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Feminist romance

(22 Posts)
VestalVirgin Mon 31-Oct-16 20:20:10

I do not read romance novels. At all. I only ever read fanfic in the romance genre. Why? Because there's fucking rape culture in every fucking romance novel I try to read. (Okay, to be honest, I have stopped trying a long time ago). And I don't want to spend money on that. And I get the impression that fanfic authors are a tad bit more enlightened. At least those of the fandoms I like.

The only decent lovestories I found outside of Jane Austen were subplots to books of other genres, fantasy, mostly. (Paranormal Romance, on the other hand, is also unreadable, apparently. My last try didn't go so well.)

While this is not a problem to me, personally, it is very sad. The genre will not change as long as people buy the shitty rape culture books, and no one buys the exceptions.

So, please recommend books that a feminist can read all the way through without throwing them through the room.

HermioneWeasley Mon 31-Oct-16 20:25:55

Placemarking to see suggestions!

Felascloak Mon 31-Oct-16 20:29:43

Margaret Atwood. I like the robber bride and the blind assassin. Not sure how romantic they are though.
Do you like fantasy fiction? In which case Robin Hobb, the Liveship Traders especially has some very feminist points I think. But start with Assassins Apprentice trilogy. The series also has the ultimate in gender neutral characters. I recommend Robin Hobb for everything though because they are my favourite grin
I will probably think of some more overnight.
Would be very interested in some recommendations myself actually so great thread

Felascloak Mon 31-Oct-16 20:31:56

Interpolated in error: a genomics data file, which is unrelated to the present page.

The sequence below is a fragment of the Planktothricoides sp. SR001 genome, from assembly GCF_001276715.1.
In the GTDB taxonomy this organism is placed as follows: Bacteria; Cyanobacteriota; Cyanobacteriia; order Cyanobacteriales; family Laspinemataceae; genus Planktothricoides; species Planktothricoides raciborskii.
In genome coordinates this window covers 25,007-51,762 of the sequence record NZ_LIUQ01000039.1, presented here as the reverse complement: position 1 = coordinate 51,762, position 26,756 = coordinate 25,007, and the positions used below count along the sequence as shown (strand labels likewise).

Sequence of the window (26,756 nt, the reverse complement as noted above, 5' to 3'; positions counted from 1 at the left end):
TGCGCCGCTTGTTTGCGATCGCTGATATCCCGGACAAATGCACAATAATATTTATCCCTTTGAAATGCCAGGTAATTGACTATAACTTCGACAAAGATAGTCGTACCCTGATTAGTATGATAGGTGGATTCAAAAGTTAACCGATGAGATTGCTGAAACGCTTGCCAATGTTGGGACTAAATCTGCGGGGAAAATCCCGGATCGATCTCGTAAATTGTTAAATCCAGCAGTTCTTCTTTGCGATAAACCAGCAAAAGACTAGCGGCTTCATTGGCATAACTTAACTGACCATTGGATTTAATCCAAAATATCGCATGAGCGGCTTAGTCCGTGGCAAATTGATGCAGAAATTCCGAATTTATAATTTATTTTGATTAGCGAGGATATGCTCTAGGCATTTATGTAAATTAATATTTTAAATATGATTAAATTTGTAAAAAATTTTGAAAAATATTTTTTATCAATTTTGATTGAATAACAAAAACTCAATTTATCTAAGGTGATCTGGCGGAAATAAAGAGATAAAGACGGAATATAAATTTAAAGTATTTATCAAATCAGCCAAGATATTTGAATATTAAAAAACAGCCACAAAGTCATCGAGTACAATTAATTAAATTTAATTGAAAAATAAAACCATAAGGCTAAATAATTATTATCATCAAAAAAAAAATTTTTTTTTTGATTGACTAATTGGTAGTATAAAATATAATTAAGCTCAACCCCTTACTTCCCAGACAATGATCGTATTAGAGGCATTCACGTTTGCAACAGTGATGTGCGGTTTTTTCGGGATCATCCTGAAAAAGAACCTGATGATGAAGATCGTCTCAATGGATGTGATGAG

Oh oh. Mary Stewart "Thornyhold". Very romantic, no rape culture, kinda feminists.

TinklyLittleLaugh Mon 31-Oct-16 20:35:07

I only read fantast stuff but I like the way Joe Abercrombie portrays sex/relationships. Particularly his YA Half A King series.

TinklyLittleLaugh Mon 31-Oct-16 20:35:38


TinklyLittleLaugh Mon 31-Oct-16 20:36:15

Ffs fantasy

Felascloak Mon 31-Oct-16 20:38:48

grin tinkly

Felascloak Mon 31-Oct-16 20:41:43

Actresses by Barbara Ewing.
Right I will shut up now grin

TinklyLittleLaugh Mon 31-Oct-16 20:52:27

Fela I really love The Name of the Wind. But I think the female characters and the sex /romance bits are the weakest parts.

Felascloak Mon 31-Oct-16 20:57:23

Aw c'mon. Devi kicks butt grin. The felurian bit is cringey though.
I just wish he'd hurry up with the last one. I've read the others so many times and I want to know how it ends.

TinklyLittleLaugh Mon 31-Oct-16 21:06:16

I really dislike Denna, I think she's definitely a wrong'un. And Auri is the ultimate manic pixie dream girl. I don't know, maybe Patrick Rothfuss doesn't know many women; his female characters are a bit off.

Apologies for the derail OP.

42RedBalloons Mon 31-Oct-16 21:42:13

If you're up for a bit of feminist vigilantism alongside the romance, Jane Steele by Lyndsay Fay was quite good.

VestalVirgin Mon 31-Oct-16 22:57:03

Thanks for all the recommendations.

Felurian is very cringey. We could have a whole thread about the cringey parts in Rothfuss' writing.

Actually, the romantic subplots of fantasy novels are often good. I quite like the one in Dragon Bones by Patricia Briggs. (As I recall, the "girl" that the hero "gets" isn't even pretty. And that's okay!)

But romance that is marketed as romance ... that's often ... meh.